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OP0150 Long-Term Persistence with Oral Methotrexate in Patients with Early Inflammatory Arthritis
  1. J. Bluett1,
  2. J. Chipping2,
  3. T. Marshall2,
  4. D. Symmons1,
  5. S. Verstappen1
  1. 1Arthritis Research UK Centre for Epidemiology, University of Manchester, Manchester
  2. 2Department of Rheumatology, Norfolk and Norwich University, Norwich, United Kingdom


Background Persistence with methotrexate (MTX) therapy is longer compared to other conventional synthetic disease-modifying antirheumatic drugs (csDMARDs) in patients with rheumatoid arthritis (RA). The majority of patients with RA stop MTX due to inefficacy or adverse events. There is currently no robust evidence on the clinical and demographic factors that may predict MTX failure in patients with inflammatory polyarthritis (IP) and its subset RA.

Objectives To: i) examine patient-reported reasons for stopping MTX in patients with IP and ii) investigate which factors are associated with MTX failure.

Methods Subjects in this study were participants in the Norfolk Arthritis Register (NOAR), a Primary care based inception cohort of patients with early IP. All patients recruited to NOAR between 1 January 2000 and 31 December 2008 commencing MTX as their first DMARD within 3 months of their baseline visit with at least 1 follow-up visit were eligible for inclusion. Patients were followed from their time of recruitment to their last follow-up visit up to 18 March 2013.

Baseline and annual follow-up assessments are conducted by a research nurse and include age at symptom onset, gender, smoking status, 28-swollen and tender joint count, visual analogue score (VAS) well-being. Blood is taken at baseline for measurement of CRP, shared epitope status, rheumatoid factor (RF), and anti citrullinated protein antibodies (ACPA), DAS28-CRP based on the three-component was calculated.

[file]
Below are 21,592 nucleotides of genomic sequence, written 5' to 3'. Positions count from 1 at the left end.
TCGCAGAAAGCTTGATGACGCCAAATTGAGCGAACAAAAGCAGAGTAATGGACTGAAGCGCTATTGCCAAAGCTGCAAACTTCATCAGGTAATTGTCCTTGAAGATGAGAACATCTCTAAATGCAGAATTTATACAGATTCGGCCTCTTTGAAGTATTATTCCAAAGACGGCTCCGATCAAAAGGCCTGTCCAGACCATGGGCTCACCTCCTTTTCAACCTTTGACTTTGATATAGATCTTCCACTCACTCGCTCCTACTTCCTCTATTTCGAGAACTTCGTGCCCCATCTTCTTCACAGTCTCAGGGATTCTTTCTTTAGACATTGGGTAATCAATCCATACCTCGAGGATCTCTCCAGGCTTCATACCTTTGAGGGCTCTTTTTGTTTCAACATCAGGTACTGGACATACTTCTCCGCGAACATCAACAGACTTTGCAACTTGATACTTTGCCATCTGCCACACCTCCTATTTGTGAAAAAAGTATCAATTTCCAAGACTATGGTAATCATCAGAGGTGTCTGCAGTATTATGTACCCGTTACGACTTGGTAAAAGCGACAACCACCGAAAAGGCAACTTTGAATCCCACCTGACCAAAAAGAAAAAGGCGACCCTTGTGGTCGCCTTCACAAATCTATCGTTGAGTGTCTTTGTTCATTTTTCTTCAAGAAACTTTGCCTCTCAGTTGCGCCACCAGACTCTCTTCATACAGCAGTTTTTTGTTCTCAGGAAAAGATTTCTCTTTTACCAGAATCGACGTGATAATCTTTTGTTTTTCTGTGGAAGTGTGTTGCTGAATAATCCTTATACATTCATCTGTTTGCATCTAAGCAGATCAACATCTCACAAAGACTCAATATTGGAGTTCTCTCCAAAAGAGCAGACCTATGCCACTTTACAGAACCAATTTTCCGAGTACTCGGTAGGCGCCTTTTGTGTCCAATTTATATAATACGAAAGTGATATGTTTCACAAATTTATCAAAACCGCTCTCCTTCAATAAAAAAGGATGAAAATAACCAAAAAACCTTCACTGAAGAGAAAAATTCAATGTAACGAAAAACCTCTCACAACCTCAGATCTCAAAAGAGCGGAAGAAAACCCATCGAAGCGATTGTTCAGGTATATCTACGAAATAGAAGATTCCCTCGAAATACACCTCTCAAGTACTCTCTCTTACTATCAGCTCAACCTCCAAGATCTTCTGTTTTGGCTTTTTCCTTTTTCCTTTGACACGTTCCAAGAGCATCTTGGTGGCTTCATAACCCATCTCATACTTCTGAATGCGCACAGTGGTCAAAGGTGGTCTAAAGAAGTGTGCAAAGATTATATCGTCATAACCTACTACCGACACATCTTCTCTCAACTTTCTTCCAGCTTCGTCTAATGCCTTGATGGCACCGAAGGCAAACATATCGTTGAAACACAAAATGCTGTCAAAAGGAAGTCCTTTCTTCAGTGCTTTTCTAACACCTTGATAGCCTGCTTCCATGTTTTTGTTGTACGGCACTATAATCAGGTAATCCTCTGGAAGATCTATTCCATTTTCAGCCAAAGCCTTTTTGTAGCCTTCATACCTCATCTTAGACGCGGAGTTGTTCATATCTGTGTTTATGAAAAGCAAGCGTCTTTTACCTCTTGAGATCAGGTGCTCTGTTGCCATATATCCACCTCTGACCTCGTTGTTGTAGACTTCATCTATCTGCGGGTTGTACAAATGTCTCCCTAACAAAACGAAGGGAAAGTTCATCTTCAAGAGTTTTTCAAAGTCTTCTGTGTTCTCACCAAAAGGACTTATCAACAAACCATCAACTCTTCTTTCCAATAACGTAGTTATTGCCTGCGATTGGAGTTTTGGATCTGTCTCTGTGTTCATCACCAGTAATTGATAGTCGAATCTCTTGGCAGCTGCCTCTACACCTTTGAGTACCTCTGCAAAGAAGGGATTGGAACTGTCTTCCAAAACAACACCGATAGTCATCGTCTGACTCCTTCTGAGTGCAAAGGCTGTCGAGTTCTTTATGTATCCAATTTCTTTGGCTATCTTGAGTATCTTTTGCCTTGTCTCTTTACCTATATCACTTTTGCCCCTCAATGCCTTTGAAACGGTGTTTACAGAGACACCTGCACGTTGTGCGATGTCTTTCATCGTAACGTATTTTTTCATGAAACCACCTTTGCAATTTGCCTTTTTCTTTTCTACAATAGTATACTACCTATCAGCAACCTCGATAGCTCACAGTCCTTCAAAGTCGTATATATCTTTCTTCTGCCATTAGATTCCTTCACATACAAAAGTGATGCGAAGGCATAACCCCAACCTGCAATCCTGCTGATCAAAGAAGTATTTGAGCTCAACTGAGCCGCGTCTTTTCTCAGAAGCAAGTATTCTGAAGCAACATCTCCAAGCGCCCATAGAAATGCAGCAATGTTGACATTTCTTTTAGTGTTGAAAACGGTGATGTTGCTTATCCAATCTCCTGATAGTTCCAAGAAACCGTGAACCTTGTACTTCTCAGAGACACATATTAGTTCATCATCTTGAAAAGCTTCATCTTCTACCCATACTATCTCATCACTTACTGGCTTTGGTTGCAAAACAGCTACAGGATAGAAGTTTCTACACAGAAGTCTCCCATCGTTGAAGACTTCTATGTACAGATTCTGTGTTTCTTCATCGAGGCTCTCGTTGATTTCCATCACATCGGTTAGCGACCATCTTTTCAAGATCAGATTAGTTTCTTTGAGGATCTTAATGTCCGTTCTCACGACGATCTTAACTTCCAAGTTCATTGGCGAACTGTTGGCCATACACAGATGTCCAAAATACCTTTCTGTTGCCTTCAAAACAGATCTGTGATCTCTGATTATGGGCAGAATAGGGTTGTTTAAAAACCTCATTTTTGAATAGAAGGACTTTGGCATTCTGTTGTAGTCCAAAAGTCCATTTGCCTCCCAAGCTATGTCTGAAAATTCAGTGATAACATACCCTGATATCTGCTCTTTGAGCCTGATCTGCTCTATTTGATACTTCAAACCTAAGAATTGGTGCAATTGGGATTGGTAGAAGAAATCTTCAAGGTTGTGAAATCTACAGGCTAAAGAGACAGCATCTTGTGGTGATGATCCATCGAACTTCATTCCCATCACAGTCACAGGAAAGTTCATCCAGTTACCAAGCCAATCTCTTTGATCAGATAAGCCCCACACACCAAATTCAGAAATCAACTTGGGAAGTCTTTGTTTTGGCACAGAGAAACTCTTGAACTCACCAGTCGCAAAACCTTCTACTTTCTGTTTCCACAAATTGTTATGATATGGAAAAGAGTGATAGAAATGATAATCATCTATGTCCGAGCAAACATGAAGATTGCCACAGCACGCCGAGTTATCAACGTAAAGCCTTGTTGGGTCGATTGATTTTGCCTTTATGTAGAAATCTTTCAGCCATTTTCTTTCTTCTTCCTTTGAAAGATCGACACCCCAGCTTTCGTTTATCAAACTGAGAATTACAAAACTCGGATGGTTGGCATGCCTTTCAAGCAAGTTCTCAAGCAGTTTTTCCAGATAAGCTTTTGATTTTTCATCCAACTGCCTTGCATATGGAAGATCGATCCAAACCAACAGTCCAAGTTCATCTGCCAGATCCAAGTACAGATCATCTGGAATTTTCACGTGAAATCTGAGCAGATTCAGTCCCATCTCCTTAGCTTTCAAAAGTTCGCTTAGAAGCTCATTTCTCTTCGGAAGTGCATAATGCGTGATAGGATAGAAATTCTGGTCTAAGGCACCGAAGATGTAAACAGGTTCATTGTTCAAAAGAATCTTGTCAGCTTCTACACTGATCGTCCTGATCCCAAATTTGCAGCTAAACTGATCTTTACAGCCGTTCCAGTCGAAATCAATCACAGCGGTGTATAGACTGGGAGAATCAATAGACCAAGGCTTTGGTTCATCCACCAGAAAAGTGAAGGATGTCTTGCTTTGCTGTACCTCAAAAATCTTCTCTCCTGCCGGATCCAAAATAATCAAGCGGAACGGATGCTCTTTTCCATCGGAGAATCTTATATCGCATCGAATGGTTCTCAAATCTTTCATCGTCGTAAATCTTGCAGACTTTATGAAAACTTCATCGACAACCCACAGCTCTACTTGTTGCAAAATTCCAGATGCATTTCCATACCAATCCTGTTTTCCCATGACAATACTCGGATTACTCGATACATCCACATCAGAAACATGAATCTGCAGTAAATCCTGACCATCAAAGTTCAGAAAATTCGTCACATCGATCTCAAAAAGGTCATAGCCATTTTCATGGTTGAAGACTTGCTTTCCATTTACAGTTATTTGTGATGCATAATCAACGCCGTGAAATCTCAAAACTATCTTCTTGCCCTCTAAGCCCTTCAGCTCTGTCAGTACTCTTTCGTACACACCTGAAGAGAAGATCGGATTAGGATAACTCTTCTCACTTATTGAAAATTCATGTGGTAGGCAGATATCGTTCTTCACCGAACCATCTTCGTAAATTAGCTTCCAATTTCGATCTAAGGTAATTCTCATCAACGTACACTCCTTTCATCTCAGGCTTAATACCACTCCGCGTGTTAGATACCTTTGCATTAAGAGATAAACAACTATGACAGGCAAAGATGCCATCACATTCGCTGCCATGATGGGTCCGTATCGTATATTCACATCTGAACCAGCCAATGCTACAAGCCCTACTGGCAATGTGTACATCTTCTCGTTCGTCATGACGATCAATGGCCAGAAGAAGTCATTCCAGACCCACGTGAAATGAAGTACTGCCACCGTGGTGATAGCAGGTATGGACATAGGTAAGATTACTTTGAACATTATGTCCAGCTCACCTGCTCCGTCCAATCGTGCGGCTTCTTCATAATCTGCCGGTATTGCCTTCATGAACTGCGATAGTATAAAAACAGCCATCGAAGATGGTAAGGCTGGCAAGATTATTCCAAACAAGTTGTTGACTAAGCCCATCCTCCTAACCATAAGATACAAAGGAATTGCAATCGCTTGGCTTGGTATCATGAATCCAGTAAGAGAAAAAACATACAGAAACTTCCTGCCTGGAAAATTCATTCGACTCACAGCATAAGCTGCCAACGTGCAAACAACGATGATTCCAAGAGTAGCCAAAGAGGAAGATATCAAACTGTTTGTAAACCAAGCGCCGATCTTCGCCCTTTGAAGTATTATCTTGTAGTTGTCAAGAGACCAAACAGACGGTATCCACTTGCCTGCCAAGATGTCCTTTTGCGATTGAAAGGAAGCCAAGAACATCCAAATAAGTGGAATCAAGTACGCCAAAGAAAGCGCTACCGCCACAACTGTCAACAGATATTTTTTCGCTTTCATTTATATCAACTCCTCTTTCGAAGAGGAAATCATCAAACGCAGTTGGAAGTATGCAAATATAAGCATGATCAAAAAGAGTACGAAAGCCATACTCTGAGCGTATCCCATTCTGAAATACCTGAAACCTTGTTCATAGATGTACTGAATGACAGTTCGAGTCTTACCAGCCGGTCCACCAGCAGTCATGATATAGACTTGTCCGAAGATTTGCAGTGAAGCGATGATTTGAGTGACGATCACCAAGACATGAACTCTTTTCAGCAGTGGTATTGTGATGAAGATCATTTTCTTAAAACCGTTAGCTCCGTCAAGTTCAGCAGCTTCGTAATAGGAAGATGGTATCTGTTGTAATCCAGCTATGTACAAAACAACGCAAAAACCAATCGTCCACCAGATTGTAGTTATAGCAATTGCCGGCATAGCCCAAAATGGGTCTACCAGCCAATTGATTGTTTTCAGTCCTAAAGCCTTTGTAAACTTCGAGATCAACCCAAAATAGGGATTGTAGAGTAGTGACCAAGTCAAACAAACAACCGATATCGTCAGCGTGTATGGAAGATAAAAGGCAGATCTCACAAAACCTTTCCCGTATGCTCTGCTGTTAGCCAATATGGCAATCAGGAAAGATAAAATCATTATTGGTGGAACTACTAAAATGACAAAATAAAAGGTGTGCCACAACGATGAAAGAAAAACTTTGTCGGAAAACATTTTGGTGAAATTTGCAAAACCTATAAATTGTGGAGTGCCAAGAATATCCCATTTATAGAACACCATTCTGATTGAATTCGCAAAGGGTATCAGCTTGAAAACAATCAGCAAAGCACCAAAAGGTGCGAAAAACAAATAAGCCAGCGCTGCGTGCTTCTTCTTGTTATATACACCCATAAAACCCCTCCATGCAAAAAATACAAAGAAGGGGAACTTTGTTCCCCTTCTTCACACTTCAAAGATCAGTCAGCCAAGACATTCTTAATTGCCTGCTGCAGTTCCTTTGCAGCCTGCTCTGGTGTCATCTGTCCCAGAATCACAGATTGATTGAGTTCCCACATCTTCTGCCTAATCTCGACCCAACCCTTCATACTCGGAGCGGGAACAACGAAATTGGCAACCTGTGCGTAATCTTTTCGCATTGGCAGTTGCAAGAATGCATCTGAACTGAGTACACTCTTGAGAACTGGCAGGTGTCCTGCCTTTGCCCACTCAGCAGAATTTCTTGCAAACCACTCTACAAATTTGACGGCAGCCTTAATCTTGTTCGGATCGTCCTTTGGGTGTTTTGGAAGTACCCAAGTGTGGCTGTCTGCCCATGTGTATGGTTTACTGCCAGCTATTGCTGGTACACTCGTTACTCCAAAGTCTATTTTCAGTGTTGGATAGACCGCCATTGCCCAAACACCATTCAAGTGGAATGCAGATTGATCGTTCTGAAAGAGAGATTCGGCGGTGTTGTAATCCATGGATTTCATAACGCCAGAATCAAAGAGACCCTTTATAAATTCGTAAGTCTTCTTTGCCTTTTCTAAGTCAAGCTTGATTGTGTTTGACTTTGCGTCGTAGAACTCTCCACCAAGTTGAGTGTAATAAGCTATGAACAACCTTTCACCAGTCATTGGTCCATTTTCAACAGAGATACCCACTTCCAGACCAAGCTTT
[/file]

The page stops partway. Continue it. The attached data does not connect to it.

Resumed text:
Medication details including start and stop date of any DMARD are recorded at each follow-up visit. Patient-reported reasons for stopping DMARDs are categorised into i) adverse events, ii) remission, iii) inefficacy, or iv) other. Adding a second DMARD within 6 months after MTX commencement was labeled as MTX failure due to inefficacy.

Time to MTX failure was assessed by Kaplan-Meier analysis for the total failure group and for those who stopped MTX due to adverse events or inefficacy. Univariable Cox proportional hazards regression models were used to assess potential predictors of MTX failure.

Results 431 patients were eligible, and followed for 2035 patient-years. The majority were female (63%) with a median age at symptom onset of 58 (IQR: 48-68) years. Median disease activity at baseline was DAS-28 3.8 (IQR 3.0 – 4.8). At baseline 297 (69%) of the cohort fulfilled the 2010 ACR/EULAR criteria for RA. Over the total study period there were 146 (34%) MTX failures, the probability of patients remaining on MTX at 2 years was 0.79 (95% CI: 0.75 – 0.83). 19% failed due to an adverse event, 9% due to inefficacy, 3% for other reasons and 3% stopped MTX due to disease remission.

Smoking at baseline was not associated with early MTX failure (data not shown). RF or ACPA negativity was associated with early MTX failure for all reasons combined (HR: 1.88, 95% CI: 1.33 – 2.66; HR: 2.11, 95% CI: 1.42 – 3.13, respectively). RF or ACPA negativity was associated with early MTX failure due to adverse events but not inefficacy. Shared epitope homozygosity was associated with earlier MTX failure due to inefficacy but not adverse events (HR: 4.21, 95% CI: 1.29 – 13.66; HR: 0.48, 95% CI: 0.20 - 1.17, Table 1).

Conclusions Female gender, HAQ, CRP, VAS well-being, shared epitope homozygosity, RF and ACPA negativity were the only clinical/demographic features found to influence MTX persistence.

Disclosure of Interest None declared

DOI 10.1136/annrheumdis-2014-eular.1866

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